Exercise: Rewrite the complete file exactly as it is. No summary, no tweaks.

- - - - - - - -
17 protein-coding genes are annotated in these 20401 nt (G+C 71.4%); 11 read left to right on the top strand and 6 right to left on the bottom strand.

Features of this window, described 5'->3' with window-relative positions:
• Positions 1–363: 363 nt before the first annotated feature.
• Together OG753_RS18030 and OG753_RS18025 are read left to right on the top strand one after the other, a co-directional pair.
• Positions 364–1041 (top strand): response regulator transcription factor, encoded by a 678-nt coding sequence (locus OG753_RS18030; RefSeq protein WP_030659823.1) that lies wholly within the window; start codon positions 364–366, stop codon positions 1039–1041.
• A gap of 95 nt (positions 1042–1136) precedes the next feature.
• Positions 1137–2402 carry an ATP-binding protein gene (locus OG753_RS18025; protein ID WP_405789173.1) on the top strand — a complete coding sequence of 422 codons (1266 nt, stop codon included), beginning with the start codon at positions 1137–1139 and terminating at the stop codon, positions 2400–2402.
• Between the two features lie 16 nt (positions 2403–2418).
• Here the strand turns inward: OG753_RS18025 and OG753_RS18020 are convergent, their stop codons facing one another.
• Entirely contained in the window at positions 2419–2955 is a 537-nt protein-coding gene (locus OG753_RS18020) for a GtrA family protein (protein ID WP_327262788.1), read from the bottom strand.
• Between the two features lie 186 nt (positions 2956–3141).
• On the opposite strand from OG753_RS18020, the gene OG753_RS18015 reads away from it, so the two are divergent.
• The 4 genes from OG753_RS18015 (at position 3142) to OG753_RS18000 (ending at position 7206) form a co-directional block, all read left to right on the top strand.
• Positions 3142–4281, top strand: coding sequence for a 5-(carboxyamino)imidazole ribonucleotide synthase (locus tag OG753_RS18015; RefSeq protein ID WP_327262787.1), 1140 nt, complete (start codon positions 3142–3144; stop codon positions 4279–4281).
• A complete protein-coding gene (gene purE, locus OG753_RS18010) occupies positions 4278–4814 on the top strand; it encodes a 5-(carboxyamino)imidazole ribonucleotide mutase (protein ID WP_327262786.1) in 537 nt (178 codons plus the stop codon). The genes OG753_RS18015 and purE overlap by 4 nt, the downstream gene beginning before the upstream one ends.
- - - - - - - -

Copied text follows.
17 protein-coding genes are annotated in these 20401 nt (G+C 71.4%); 11 read left to right on the top strand and 6 right to left on the bottom strand.

Features of this window, described 5'->3' with window-relative positions:
• Positions 1–363: 363 nt before the first annotated feature.
• Together OG753_RS18030 and OG753_RS18025 are read left to right on the top strand one after the other, a co-directional pair.
• Positions 364–1041 (top strand): response regulator transcription factor, encoded by a 678-nt coding sequence (locus OG753_RS18030; RefSeq protein WP_030659823.1) that lies wholly within the window; start codon positions 364–366, stop codon positions 1039–1041.
• A gap of 95 nt (positions 1042–1136) precedes the next feature.
• Positions 1137–2402 carry an ATP-binding protein gene (locus OG753_RS18025; protein ID WP_405789173.1) on the top strand — a complete coding sequence of 422 codons (1266 nt, stop codon included), beginning with the start codon at positions 1137–1139 and terminating at the stop codon, positions 2400–2402.
• Between the two features lie 16 nt (positions 2403–2418).
• Here the strand turns inward: OG753_RS18025 and OG753_RS18020 are convergent, their stop codons facing one another.
• Entirely contained in the window at positions 2419–2955 is a 537-nt protein-coding gene (locus OG753_RS18020) for a GtrA family protein (protein ID WP_327262788.1), read from the bottom strand.
• Between the two features lie 186 nt (positions 2956–3141).
• On the opposite strand from OG753_RS18020, the gene OG753_RS18015 reads away from it, so the two are divergent.
• The 4 genes from OG753_RS18015 (at position 3142) to OG753_RS18000 (ending at position 7206) form a co-directional block, all read left to right on the top strand.
• Positions 3142–4281, top strand: coding sequence for a 5-(carboxyamino)imidazole ribonucleotide synthase (locus tag OG753_RS18015; RefSeq protein ID WP_327262787.1), 1140 nt, complete (start codon positions 3142–3144; stop codon positions 4279–4281).
• A complete protein-coding gene (gene purE, locus OG753_RS18010) occupies positions 4278–4814 on the top strand; it encodes a 5-(carboxyamino)imidazole ribonucleotide mutase (protein ID WP_327262786.1) in 537 nt (178 codons plus the stop codon). The genes OG753_RS18015 and purE overlap by 4 nt, the downstream gene beginning before the upstream one ends.